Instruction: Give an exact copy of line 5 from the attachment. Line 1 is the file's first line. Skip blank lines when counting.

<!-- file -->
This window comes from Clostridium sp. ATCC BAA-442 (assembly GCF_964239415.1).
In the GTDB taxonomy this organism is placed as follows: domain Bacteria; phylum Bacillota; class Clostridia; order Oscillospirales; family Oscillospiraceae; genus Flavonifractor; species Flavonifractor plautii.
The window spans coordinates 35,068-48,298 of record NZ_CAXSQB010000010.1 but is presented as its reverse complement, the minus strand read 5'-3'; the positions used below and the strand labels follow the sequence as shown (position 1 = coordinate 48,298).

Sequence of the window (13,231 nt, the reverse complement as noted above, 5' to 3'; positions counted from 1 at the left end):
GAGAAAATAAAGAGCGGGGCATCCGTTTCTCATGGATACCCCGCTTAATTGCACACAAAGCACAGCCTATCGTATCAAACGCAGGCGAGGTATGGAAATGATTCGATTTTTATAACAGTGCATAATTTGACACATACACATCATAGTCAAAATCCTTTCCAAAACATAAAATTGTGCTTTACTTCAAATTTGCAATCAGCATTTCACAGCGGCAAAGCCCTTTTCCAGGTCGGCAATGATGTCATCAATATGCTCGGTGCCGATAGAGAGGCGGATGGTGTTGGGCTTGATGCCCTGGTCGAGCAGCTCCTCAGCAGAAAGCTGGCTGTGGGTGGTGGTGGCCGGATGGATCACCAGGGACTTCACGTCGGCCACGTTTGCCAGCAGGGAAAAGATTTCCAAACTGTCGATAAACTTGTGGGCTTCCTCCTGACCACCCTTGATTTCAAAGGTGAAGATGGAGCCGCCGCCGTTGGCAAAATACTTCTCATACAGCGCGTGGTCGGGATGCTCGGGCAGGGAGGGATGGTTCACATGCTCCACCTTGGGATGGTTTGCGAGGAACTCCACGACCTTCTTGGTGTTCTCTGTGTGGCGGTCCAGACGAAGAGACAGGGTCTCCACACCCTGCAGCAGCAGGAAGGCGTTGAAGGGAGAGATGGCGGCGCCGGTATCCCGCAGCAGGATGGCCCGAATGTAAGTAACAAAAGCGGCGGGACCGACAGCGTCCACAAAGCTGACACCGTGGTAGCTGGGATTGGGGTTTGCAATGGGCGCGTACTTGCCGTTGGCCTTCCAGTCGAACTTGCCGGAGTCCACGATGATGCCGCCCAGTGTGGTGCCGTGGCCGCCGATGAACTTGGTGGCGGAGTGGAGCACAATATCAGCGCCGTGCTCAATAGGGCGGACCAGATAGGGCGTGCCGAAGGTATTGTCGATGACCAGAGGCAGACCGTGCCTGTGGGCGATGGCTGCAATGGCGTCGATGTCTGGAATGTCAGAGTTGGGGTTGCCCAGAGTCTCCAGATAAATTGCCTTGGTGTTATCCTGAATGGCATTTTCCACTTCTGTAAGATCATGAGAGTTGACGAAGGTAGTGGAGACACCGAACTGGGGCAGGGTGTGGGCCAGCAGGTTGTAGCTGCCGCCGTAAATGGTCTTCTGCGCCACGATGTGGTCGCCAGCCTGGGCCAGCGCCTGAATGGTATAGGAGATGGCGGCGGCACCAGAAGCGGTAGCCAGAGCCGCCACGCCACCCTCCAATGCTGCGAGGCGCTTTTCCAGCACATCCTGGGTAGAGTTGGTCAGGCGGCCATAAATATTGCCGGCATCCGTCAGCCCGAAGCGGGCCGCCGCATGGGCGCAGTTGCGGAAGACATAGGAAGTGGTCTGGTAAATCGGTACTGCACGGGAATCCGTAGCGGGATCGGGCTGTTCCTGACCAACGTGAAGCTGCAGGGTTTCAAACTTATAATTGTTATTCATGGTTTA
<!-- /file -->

GAGAAAATAAAGAGCGGGGCATCCGTTTCTCATGGATACCCCGCTTAATTGCACACAAAGCACAGCCTATCGTATCAAACGCAGGCGAGGTATGGAAATGATTCGATTTTTATAACAGTGCATAATTTGACACATACACATCATAGTCAAAATCCTTTCCAAAACATAAAATTGTGCTTTACTTCAAATTTGCAATCAGCATTTCACAGCGGCAAAGCCCTTTTCCAGGTCGGCAATGATGTCATCAATATGCTCGGTGCCGATAGAGAGGCGGATGGTGTTGGGCTTGATGCCCTGGTCGAGCAGCTCCTCAGCAGAAAGCTGGCTGTGGGTGGTGGTGGCCGGATGGATCACCAGGGACTTCACGTCGGCCACGTTTGCCAGCAGGGAAAAGATTTCCAAACTGTCGATAAACTTGTGGGCTTCCTCCTGACCACCCTTGATTTCAAAGGTGAAGATGGAGCCGCCGCCGTTGGCAAAATACTTCTCATACAGCGCGTGGTCGGGATGCTCGGGCAGGGAGGGATGGTTCACATGCTCCACCTTGGGATGGTTTGCGAGGAACTCCACGACCTTCTTGGTGTTCTCTGTGTGGCGGTCCAGACGAAGAGACAGGGTCTCCACACCCTGCAGCAGCAGGAAGGCGTTGAAGGGAGAGATGGCGGCGCCGGTATCCCGCAGCAGGATGGCCCGAATGTAAGTAACAAAAGCGGCGGGACCGACAGCGTCCACAAAGCTGACACCGTGGTAGCTGGGATTGGGGTTTGCAATGGGCGCGTACTTGCCGTTGGCCTTCCAGTCGAACTTGCCGGAGTCCACGATGATGCCGCCCAGTGTGGTGCCGTGGCCGCCGATGAACTTGGTGGCGGAGTGGAGCACAATATCAGCGCCGTGCTCAATAGGGCGGACCAGATAGGGCGTGCCGAAGGTATTGTCGATGACCAGAGGCAGACCGTGCCTGTGGGCGATGGCTGCAATGGCGTCGATGTCTGGAATGTCAGAGTTGGGGTTGCCCAGAGTCTCCAGATAAATTGCCTTGGTGTTATCCTGAATGGCATTTTCCACTTCTGTAAGATCATGAGAGTTGACGAAGGTAGTGGAGACACCGAACTGGGGCAGGGTGTGGGCCAGCAGGTTGTAGCTGCCGCCGTAAATGGTCTTCTGCGCCACGATGTGGTCGCCAGCCTGGGCCAGCGCCTGAATGGTATAGGAGATGGCGGCGGCACCAGAAGCGGTAGCCAGAGCCGCCACGCCACCCTCCAATGCTGCGAGGCGCTTTTCCAGCACATCCTGGGTAGAGTTGGTCAGGCGGCCATAAATATTGCCGGCATCCGTCAGCCCGAAGCGGGCCGCCGCATGGGCGCAGTTGCGGAAGACATAGGAAGTGGTCTGGTAAATCGGTACTGCACGGGAATCCGTAGCGGGATCGGGCTGTTCCTGACCAACGTGAAGCTGCAGGGTTTCAAACTTATAATTGTTATTCATGGTTTA